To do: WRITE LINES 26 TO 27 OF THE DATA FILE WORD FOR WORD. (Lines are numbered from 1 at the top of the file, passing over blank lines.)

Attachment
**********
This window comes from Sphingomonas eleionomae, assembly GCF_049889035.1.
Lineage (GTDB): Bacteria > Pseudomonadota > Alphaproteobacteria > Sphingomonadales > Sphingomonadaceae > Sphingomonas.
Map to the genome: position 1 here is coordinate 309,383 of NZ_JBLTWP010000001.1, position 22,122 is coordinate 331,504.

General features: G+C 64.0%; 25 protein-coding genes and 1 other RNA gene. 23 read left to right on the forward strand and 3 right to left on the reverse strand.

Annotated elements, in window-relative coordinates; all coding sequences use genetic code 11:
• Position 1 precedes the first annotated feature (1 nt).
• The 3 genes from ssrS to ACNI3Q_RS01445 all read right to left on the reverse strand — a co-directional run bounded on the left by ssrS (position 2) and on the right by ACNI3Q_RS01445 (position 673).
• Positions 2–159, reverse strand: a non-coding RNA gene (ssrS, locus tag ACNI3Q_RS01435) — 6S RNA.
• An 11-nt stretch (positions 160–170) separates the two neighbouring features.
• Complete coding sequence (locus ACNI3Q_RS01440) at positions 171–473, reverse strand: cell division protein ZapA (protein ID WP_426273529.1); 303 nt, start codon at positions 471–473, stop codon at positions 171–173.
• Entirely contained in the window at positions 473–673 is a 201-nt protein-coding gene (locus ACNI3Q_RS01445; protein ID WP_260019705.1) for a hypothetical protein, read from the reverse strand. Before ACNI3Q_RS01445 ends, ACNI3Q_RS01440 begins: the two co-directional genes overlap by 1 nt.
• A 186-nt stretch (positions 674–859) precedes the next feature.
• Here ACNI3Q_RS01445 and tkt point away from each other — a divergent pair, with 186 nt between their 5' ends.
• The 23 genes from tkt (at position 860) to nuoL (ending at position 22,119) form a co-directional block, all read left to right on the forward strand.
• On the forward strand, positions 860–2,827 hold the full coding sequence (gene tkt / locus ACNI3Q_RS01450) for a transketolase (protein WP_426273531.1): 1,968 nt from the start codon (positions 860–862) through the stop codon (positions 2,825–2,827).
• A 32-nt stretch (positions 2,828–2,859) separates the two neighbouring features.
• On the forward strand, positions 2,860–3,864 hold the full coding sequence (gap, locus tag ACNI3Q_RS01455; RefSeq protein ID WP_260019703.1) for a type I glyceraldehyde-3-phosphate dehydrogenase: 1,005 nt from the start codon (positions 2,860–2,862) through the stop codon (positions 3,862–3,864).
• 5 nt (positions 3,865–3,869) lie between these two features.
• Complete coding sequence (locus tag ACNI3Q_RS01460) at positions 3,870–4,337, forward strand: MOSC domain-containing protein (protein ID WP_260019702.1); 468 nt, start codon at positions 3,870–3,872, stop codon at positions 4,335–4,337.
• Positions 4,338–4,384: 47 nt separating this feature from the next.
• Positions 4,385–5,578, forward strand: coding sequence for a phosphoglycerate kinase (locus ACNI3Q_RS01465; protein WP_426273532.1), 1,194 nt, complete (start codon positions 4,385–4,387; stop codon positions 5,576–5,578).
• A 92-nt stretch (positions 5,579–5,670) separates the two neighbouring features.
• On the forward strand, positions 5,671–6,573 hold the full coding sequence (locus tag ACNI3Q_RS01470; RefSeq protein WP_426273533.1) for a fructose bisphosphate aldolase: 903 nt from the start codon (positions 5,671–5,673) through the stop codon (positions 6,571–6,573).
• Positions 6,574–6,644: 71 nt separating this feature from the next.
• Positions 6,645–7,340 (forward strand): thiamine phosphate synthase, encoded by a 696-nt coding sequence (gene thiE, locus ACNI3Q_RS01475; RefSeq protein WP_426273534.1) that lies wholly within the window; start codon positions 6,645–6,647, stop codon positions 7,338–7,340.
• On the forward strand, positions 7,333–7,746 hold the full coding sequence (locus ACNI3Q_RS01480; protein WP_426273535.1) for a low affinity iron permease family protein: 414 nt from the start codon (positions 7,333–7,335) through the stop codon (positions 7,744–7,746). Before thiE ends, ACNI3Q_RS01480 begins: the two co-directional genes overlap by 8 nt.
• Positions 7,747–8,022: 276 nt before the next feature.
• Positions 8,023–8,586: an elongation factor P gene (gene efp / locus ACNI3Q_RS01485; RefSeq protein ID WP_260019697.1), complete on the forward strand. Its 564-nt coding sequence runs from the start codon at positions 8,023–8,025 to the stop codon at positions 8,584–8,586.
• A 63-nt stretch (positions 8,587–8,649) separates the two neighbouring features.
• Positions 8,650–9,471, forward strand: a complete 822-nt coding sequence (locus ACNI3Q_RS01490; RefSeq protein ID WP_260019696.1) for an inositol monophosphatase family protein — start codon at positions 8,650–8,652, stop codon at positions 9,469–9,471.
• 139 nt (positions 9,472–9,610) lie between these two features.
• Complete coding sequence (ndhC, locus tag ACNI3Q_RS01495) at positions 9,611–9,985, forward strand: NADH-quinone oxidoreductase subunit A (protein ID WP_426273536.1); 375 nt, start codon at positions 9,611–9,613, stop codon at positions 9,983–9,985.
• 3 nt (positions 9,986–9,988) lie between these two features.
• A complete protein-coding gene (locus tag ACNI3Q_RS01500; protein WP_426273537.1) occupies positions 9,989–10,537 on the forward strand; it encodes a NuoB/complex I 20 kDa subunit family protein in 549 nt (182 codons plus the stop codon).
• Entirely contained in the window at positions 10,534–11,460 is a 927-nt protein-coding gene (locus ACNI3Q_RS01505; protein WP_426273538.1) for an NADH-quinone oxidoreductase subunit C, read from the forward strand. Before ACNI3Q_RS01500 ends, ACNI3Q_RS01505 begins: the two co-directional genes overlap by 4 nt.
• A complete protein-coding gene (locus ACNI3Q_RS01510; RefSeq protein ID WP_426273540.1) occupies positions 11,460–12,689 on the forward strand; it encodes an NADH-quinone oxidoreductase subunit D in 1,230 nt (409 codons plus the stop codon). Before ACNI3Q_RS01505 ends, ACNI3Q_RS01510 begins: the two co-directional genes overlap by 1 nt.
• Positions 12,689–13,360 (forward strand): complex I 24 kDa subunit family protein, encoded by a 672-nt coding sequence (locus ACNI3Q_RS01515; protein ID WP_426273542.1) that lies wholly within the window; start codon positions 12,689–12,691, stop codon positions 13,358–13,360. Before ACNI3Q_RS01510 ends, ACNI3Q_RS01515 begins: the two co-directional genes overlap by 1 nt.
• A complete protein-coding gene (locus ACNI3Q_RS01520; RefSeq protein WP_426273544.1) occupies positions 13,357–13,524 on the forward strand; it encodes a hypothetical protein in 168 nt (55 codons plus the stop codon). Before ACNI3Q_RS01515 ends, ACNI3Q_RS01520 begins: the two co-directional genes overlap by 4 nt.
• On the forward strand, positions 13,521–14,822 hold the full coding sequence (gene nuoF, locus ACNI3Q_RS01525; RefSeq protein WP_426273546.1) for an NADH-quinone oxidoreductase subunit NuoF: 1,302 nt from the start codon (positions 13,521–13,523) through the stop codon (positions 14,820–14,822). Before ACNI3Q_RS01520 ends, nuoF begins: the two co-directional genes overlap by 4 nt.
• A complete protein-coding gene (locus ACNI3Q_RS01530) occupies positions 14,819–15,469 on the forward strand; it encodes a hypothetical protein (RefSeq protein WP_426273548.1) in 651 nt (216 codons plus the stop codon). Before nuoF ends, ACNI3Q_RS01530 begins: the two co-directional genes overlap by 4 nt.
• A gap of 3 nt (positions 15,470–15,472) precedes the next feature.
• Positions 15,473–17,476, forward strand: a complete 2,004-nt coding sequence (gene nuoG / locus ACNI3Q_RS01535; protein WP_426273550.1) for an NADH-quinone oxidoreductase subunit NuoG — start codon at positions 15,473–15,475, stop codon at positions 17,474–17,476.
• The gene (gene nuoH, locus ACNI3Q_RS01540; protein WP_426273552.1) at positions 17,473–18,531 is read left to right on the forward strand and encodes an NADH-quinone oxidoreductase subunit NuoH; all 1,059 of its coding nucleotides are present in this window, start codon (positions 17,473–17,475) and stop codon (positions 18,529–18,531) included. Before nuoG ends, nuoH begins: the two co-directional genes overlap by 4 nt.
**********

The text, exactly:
• On the forward strand, positions 7,333–7,746 hold the full coding sequence (locus ACNI3Q_RS01480; protein WP_426273535.1) for a low affinity iron permease family protein: 414 nt from the start codon (positions 7,333–7,335) through the stop codon (positions 7,744–7,746). Before thiE ends, ACNI3Q_RS01480 begins: the two co-directional genes overlap by 8 nt.
• Positions 7,747–8,022: 276 nt before the next feature.